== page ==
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A “New Low” in Alabama as State Passes Second Divisive Anti-Immigrant Law
Alvin Melathe on May 22, 2012 - 3:27pm
In 2011, Alabama passed HB 56, widely reviled as the harshest immigration law in the country. In the year since, a rapidly unfolding economic and humanitarian crisis has been projected to cost the state up to $11 billion in economic output and has put a serious stain on Alabama’s reputation. In response to numerous concerns raised about HB 56, the law’s champions, State Senator Scott Beason and State Representative Micky Hammon, expressed a desire to address some of the law’s most egregious provisions during this legislative session. Instead, last Friday, Governor Robert Bentley signed into law a head-scratcher of a bill, HB 658, which not only fails to address the catastrophic provisions of HB 56, but doubles down on its failed attrition-through enforcement strategy and cements Alabama’s standing as home to the most extreme anti-immigrant legislation in the country.
HB 658 not only fails to address the divisive and economically devastating provisions in HB 56, it actually succeeds in enabling more anti-immigrant extremism. The new law retains provisions that penalize religious institutions for helping immigrants, bar undocumented students from attending the state's public institutions of higher education, and compel private businesses to use the job-killing E-Verify program.
In addition, HB 658 contains an unprecedented “Scarlet Letter” provision — forcing the Alabama Department of Homeland Security to prominently feature the name of every undocumented immigrant who appears in court for any violation of state law on their website, regardless of whether or not they have been convicted of any wrongdoing. The costly database also allows residents to search by judge and county, risking the encouragement of vigilantism that would not only target undocumented immigrants in Alabama but also include judges who are simply trying to fulfill their obligation to impartially administer the law. The “Scarlet Letter” database not only violates rights to due process, it runs roughshod over the widely established individual right to privacy.
Senator Beason, fresh off an embarrassing Congressional primary loss, ignored loud calls for reform from within his state and even from Alabama’s Attorney General Luther Strange in authoring this law. Along with co-author Representative Hammon, Beason decided to double-down on attrition-through-enforcement measures that have drawn wide criticism from across the country, led tosignificant crop shortages, and which are expected to decrease Alabama’s tax revenue by an eye-popping $264.5 million.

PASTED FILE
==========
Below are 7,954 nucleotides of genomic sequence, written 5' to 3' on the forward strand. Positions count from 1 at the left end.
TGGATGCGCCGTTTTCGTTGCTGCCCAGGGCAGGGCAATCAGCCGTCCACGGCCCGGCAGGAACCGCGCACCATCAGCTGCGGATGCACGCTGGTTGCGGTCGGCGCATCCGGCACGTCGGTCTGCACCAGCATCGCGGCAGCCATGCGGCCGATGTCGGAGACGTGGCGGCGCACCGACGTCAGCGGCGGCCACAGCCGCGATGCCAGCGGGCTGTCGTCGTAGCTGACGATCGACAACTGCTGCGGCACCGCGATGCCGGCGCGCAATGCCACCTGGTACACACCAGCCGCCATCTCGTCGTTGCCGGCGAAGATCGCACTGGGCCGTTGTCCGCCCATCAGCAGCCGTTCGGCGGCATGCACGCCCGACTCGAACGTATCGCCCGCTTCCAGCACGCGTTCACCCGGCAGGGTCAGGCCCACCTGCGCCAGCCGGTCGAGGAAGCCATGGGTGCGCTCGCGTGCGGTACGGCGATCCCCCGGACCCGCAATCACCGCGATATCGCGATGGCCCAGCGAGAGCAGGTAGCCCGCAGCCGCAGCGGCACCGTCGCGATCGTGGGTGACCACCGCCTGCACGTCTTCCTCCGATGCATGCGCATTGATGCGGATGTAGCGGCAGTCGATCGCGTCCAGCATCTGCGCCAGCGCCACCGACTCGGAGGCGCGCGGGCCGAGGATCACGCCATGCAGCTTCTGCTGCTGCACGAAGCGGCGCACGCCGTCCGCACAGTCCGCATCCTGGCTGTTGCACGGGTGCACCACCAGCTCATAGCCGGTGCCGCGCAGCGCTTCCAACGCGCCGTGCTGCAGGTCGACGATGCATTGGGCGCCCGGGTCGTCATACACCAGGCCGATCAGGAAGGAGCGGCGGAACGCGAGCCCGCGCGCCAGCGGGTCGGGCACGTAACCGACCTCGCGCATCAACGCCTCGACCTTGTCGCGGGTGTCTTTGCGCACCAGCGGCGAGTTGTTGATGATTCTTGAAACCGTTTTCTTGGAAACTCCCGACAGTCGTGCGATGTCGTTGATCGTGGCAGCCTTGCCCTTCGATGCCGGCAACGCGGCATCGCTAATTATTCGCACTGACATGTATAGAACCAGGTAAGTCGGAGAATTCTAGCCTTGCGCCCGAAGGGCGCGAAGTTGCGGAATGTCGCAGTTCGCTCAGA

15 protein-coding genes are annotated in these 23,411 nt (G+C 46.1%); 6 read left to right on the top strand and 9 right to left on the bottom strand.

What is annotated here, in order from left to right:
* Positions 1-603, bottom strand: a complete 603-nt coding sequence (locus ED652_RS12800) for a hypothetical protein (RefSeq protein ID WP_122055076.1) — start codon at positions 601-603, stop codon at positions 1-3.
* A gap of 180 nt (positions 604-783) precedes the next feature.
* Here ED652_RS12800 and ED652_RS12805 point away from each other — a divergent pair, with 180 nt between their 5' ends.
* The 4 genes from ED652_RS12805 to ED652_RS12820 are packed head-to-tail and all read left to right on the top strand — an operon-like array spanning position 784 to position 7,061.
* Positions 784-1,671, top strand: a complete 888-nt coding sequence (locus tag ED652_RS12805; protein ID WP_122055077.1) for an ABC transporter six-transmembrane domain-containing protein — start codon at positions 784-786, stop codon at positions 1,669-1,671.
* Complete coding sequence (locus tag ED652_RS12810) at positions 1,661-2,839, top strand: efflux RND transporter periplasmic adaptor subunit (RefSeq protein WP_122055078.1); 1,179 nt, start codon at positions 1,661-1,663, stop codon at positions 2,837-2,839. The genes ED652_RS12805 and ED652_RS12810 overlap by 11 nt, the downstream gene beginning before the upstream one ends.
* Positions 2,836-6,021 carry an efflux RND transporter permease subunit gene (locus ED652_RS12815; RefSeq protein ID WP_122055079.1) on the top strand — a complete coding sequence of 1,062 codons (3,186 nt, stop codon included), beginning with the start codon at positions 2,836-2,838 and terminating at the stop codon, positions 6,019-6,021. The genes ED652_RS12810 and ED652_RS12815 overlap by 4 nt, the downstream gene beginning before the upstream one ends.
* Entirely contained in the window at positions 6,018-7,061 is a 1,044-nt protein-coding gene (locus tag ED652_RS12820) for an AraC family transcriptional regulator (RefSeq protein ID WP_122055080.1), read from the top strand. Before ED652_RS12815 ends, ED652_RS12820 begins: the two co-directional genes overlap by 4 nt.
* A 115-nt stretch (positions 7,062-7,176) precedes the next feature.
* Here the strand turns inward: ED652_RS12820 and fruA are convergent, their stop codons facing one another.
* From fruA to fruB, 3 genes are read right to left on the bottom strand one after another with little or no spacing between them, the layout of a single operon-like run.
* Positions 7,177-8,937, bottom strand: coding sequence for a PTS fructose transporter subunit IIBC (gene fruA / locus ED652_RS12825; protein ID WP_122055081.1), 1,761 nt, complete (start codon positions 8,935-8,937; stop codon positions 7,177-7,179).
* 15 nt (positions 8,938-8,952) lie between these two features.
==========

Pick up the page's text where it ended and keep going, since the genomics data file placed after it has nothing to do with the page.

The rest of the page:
Calls for moderation led Governor Bentley to go on record, as recently as early last week, urging lawmakers to revise Section 28 of the original law to “prevent children from being interrogated” in schools about their immigration status and their parents’ (the provision is currently enjoined by a federal court). Bentley publicly objected to the “Scarlet Letter” provision as a “public relations problem” which he would be hard-pressed to defend to the rest of the country. Despite his objections, both provisions made it into the final version of HB 658. Governor Bentley clearly folded in the face of anti-immigrant extremism in the legislature: in doing so, he failed to stand up for any solution that would bolster Alabama’s economic bottom line.
State Legislators for Progressive Immigration Policy, a growing national group of 96 state legislators representing constituents in 38 states and counting, released a press statement calling the Alabama law a “new low” for the nation.
“Alabama’s shameful anti-immigrant HB 56 has already done serious damage to the state’s economy and reputation,” noted the group in the statement. “Instead of recognizing its overreach and returning its focus to creating a sustainable economy for all of its residents, the Alabama legislature went down an even lower road that will lead to further economic devastation and a continuing sense that the state has yet to leave its divisive history behind it. What Alabama needs are real economic solutions to spur a stalled economy, not anti-immigrant demagoguery masquerading as responsible governance.”
*This article contains revisions from an earlier version.
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